Vladimir Putin’s presidential election victory on March 26 was hailed by businessmen both East and West as a new beginning for economic reform in Russia. One German executive praised what he called Putin’s “open, friendly attitude” to investors, while others longed for Putin to become a Russian Pinochet, a strongman who would use an “iron fist to force reform. The “national patriots,” the loose alliance of communists and nationalists who had decried the “anti-people” regime of the Yeltsin years, are in a state of shock. The People’s Patriotic Union has all but dissolved, some of its members having opted to back Putin rather than the coalition’s candidate. Communist Party leader Gennadi Zyuganov. Zyuganov himself campaigned quite cautiously, rarely criticizing Putin personally, appearing satisfied that he had somehow kept the party together. After all, Putin’s actions in Chechnya, his talking back to the West, and his promises of law and order made him a difficult target for the “patriots.” The Russian public sees the confident, even cocky, little man as their best hope for the rebirth of a great Russia.

There are, however, some facts that will likely queer the pitch of any Russian leader with visions of a rebirth of Russian greatness dancing in his head. For instance, there can be no rebirth of a great Russia without the birth of Russians. On March 22, the Russian State Statistics Committee issued a report on the “socioeconomic situation” in the Russian Federation and the situation is not good. In January 2000, there were 195,500 deaths and 93,900 births. (The numbers were 178,200 and 94,500 in January 1999). Thus, the mortality rate was nearly 11 percent higher than one year ago, and the birthrate continues to drop. According to the report, “the natural decrease in population (the number by which deaths exceed births) stood at 103,600 in January 2000, compared to 83,700 in January 1999, which means that this index grew by 23.8%.” Meanwhile, the number of marriages decreased by five percent in the past year (54,300 m January 2000, compared to 57,200 one year ago) and the number of divorces increased by 23 percent (44,400 compared to 36,000). Life expectancy for Russian men has dipped below 60, alcoholism is rampant, and drug abuse is increasing, as is the incidence of suicide and abortion. The army is having difficulty finding enough healthy conscripts to fill its already understaffed units, while the cream of the Russian military is disappearing as casualties mount in Chechnya.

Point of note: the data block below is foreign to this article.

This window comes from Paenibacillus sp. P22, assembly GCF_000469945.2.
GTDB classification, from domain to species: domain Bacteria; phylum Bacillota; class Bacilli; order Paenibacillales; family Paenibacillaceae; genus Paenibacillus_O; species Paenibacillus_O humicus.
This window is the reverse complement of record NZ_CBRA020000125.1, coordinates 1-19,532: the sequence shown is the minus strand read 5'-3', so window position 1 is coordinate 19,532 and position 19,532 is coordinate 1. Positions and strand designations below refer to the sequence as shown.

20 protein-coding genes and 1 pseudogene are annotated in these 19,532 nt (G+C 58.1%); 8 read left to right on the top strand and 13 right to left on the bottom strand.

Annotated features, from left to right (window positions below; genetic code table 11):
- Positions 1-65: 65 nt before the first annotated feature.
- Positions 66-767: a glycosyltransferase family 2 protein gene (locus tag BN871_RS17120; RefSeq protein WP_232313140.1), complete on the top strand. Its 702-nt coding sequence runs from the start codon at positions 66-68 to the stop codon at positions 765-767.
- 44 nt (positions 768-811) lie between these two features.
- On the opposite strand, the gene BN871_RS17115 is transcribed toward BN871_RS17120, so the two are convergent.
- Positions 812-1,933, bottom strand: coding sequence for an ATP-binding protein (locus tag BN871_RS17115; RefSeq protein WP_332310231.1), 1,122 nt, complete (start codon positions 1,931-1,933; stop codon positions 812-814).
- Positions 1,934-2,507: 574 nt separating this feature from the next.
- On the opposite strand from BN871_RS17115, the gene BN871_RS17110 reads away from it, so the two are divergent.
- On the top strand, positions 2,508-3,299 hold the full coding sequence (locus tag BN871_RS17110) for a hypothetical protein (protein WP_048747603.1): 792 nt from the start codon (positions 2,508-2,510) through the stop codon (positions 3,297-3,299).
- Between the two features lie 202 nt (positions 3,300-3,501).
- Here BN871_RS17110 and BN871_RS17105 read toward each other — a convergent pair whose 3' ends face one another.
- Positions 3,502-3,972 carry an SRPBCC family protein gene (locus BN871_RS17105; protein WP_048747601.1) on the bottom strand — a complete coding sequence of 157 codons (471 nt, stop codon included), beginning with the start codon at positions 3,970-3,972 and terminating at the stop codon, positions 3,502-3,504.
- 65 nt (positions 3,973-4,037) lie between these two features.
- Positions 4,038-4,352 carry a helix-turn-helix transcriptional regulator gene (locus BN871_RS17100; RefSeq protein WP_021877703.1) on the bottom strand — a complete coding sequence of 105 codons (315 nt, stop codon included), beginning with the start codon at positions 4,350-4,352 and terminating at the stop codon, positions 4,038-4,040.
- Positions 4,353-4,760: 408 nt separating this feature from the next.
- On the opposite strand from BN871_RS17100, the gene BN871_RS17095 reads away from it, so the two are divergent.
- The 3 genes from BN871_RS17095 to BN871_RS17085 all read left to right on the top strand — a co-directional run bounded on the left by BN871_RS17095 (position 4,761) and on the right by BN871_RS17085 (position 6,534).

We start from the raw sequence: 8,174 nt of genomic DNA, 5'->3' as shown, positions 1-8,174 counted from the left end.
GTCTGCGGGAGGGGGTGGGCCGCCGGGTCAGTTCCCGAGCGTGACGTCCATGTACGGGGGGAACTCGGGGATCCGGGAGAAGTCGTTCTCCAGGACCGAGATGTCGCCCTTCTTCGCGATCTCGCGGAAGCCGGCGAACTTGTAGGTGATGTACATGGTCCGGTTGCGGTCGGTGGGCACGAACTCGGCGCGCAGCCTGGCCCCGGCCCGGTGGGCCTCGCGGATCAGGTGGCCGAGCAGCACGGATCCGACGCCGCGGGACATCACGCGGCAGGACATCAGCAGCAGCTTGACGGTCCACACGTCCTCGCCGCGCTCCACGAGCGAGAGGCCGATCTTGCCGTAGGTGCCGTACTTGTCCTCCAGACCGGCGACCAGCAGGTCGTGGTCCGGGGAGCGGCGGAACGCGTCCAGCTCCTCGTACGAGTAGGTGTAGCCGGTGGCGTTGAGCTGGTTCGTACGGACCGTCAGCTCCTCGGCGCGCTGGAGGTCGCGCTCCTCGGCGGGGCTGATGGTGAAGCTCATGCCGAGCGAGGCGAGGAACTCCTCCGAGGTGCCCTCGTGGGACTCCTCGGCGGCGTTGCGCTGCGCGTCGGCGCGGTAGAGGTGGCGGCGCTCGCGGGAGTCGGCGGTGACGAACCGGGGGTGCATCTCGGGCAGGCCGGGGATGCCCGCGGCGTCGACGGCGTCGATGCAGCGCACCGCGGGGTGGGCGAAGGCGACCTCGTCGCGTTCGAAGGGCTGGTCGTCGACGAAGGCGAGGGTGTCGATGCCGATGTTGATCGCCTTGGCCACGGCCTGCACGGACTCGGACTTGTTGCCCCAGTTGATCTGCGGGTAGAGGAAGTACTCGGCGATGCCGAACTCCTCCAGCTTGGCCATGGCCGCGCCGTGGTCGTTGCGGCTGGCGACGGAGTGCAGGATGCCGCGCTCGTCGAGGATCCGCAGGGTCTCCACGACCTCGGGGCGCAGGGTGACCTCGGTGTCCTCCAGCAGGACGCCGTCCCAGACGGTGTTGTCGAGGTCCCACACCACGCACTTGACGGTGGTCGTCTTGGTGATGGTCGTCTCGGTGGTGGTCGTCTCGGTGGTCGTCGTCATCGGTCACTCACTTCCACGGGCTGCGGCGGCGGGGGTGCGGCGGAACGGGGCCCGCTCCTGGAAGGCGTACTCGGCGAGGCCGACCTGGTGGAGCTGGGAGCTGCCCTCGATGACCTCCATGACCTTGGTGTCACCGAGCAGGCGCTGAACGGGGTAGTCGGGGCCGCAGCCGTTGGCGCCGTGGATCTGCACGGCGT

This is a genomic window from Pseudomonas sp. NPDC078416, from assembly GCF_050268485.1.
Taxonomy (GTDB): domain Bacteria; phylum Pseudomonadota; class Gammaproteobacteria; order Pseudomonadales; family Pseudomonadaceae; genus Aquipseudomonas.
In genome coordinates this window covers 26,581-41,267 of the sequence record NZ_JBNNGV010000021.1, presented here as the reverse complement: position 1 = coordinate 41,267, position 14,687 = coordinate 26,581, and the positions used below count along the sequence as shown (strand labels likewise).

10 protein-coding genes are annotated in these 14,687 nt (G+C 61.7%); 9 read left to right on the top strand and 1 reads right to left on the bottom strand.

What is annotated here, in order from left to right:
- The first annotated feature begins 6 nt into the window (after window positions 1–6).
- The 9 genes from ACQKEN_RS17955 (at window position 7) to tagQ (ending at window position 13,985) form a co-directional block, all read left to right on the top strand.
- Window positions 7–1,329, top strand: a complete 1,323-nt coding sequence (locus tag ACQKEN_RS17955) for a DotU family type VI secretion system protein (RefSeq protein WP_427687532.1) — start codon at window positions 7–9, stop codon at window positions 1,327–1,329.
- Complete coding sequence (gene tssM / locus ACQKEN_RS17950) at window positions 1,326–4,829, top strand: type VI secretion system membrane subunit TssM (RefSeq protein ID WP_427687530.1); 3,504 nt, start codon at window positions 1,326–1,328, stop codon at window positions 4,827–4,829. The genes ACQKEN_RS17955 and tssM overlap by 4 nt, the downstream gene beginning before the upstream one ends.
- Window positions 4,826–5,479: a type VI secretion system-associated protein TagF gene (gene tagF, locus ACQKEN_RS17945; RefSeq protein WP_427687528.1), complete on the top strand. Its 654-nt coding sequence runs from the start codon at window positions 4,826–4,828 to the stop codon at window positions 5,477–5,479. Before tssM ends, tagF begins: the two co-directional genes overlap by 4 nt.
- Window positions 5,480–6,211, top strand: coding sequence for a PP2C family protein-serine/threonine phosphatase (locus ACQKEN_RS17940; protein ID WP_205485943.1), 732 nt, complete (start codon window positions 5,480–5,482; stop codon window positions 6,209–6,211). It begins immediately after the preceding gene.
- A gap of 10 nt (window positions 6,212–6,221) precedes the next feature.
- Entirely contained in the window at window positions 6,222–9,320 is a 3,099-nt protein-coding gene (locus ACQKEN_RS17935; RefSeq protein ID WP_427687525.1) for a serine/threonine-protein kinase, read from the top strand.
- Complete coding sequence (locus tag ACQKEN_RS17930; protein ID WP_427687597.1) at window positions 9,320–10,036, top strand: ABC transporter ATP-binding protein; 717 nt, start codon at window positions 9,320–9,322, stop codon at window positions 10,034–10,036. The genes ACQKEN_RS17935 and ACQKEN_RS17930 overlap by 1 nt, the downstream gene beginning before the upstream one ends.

Russia, to make a long story short, looks like an exhausted, aging, sick country, a country which borders both the Muslim world (where birthrates are much higher) and a China of over a billion people, which is just beginning to flex its economic, political, and military muscles. Demographically speaking, Russia is a country in decline, and it appears unlikely, if not impossible, that any leader can hope to man Russian industry (or the Russian army) and realize the “rebirth” of a country whose people are not even reproducing themselves. Meanwhile, Russia’s porous borders are being violated daily by Islamic holy warriors in the south and Chinese migrants in Siberia, as well as hosts of Third World migrants who use Russia as a transit point to the West. All have brought more crime, disease, and instability with them. Without a spiritual and moral awakening—a prospect which even Putin, the “patriots,” and the Orthodox Church barely mention—to renew Russian confidence, there will not be any kind of social, much less economic or military, rebirth in Russia. The decadent West, troubled by many of the same problems, should take note.